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16th-century skeleton identified as astronomer Copernicus November 22, 2008

Posted by jcconwell in Astronomers, Astronomy.
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copernicus

The long-lost skeleton of Nicolaus Copernicus – the 16th-century astronomer who transformed our understanding of the solar system – has been found, Polish researchers have confirmed.

Full story at http://www.guardian.co.uk/science/2008/nov/21/astronomy-archaeology

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Still More Planets! November 17, 2008

Posted by jcconwell in Astronomy, planets.
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To give an idea of how fast we are discovering exoplanets let’s show you a graph

Exoplanets as of September 2009

Exoplanets as of September 2009

Over 300 and counting! Earlier last week we saw the release of the first photos of a palnet around another star. Now the good people from the Keck telescope have released the first photo of a solar system. Three planets orbiting a star. The star, HR 8799,  in the image was blocked to avoid the glare so you could see the much dimmer planets.

hr8799_keck

This photo was taken in the infra-red part of the spectrum using adaptive optics. The three planets are estimated to be about 10 times the mass of Jupiter. A simiar photo to this was take by th Gemini Telescope.

First Pictures of an Exo-planet! November 14, 2008

Posted by jcconwell in Astronomy, planets.
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The Hubble space telescope released the first photograph of a planet around another star. Fomalhaut is a main sequence class A3 star about 25 light-years away . It’s the brightest star in the constellation Piscis Austrinus and one of the brightest stars in the night time sky.

fomalhaut_hst_lab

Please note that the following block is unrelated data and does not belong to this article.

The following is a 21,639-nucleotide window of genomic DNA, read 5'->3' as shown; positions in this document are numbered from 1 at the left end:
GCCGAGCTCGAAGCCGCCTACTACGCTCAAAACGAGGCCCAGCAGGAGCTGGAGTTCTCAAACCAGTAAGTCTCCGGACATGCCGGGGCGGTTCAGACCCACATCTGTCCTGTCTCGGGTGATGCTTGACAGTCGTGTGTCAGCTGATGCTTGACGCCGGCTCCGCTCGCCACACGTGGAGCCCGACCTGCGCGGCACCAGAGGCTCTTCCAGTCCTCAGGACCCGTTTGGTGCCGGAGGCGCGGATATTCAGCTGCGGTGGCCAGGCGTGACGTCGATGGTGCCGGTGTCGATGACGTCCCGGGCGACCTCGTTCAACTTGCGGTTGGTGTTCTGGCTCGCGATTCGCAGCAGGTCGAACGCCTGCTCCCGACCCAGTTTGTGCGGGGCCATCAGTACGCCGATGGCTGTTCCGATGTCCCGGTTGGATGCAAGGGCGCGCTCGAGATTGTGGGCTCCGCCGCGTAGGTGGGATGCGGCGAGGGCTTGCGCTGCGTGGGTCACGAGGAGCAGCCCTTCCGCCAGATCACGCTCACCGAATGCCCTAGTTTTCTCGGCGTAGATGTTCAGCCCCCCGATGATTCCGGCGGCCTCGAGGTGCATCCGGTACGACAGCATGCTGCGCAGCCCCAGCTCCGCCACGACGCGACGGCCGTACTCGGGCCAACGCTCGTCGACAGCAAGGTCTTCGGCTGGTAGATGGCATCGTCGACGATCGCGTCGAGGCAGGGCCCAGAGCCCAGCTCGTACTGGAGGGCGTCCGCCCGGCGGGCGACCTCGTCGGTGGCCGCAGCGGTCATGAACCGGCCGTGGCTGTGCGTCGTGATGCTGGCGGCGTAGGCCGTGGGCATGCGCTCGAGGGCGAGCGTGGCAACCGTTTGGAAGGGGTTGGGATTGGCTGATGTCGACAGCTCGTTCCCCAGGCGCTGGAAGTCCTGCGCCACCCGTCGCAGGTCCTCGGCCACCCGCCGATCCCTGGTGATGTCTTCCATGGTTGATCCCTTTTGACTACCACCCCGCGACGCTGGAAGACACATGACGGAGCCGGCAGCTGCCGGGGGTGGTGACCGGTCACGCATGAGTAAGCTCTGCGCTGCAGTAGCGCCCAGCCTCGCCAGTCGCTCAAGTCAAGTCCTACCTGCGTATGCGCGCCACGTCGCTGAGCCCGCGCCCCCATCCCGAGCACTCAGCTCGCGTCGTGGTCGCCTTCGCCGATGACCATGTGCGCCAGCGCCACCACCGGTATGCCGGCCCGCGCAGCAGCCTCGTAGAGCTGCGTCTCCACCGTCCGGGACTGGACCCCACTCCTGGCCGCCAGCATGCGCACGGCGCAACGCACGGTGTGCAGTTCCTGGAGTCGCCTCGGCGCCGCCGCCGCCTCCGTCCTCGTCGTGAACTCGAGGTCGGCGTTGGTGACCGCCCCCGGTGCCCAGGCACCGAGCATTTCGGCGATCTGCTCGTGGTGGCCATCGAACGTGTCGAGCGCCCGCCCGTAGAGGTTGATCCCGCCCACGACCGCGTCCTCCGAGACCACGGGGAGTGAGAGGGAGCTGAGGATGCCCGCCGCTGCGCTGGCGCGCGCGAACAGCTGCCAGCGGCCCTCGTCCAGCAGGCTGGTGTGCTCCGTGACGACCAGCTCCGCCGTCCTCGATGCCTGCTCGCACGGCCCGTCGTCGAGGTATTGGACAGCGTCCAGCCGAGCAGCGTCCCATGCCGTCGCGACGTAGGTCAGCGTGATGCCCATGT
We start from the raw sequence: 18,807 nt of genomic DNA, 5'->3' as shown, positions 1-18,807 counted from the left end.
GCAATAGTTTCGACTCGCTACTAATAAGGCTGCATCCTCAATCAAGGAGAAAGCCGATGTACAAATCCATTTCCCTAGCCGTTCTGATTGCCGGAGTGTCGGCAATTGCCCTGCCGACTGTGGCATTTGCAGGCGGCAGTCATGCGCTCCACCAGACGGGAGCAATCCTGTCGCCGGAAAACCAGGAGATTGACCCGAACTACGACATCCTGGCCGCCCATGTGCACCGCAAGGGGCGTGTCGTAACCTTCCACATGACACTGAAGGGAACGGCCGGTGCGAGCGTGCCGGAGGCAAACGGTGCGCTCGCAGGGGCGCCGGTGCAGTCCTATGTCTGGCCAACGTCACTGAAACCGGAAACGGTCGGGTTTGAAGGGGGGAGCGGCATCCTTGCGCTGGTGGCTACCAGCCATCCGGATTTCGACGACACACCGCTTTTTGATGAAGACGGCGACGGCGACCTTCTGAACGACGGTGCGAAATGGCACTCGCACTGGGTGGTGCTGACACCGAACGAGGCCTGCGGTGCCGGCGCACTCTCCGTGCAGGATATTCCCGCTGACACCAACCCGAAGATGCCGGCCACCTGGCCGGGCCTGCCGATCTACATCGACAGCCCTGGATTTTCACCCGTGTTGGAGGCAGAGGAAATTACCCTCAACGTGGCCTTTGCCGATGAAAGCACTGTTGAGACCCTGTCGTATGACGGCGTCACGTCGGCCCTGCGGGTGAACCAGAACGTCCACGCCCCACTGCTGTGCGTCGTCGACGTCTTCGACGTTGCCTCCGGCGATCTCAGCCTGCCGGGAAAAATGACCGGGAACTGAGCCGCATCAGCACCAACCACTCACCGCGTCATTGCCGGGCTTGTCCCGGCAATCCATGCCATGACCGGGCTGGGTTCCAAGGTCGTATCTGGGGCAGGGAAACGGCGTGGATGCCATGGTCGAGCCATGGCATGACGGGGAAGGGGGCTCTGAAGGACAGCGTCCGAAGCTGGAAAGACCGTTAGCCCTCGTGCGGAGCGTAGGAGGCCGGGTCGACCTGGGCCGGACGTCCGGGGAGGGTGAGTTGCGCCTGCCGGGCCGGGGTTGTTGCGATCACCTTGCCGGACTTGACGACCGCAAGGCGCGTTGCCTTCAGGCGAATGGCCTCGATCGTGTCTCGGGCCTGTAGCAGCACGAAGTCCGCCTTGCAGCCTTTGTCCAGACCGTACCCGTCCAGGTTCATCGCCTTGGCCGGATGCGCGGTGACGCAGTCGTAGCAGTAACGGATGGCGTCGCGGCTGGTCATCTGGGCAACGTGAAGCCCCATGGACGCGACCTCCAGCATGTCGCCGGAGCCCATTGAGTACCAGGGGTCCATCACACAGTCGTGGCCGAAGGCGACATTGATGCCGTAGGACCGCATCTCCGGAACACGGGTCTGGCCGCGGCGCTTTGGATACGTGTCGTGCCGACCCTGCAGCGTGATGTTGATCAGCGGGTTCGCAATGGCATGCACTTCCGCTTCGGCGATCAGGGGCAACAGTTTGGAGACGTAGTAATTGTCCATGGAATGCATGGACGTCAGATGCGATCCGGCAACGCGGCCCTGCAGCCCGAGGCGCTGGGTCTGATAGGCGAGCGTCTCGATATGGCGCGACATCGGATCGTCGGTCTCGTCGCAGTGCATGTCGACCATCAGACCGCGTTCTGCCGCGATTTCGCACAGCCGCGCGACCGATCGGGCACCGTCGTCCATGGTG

The planet is named Fomalhaut-b. It follows a path along the edge of a vast dust ring that surrounds the star. At a distance of about 17 billion kilometers from Fomalhaut, it takes an estimated 872 years to complete one orbit. The planet is 100,000,000 times fainter than Fomalhaut, so the Hubble team used the Advanced Camera’s coronagraph to block out the star’s glare so that the planet could be seen. The region around Fomalhaut is black becauseof this process. This composite image was taken between 2004 and 2006. Since the dust ring has not been disrupted by the mass of the planet, this constrains Fomalhaute-b to be no more than 3 times the mass of Jupiter.

Haunted Observatory November 1, 2008

Posted by jcconwell in Astronomy, Observatory.
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Clear skies and plenty of helpers. I found out the student helpers have a taste for hot cider over hot chocolate.

We only had 52 people last night since the local papers didn’t carry the announcement, that’s OK , just more telescope time and hot cider for the rest of us. Thanks to all the members of the astronomy club who dressed up in costume and carved pumpkins for the observatory. Thanks to John Pratte for bringing his 16″ for the wonderful view of M15, and Tim McCullough for bringing his students and telescope. An to end with a final thought from Albert…

Keep expanding your universe.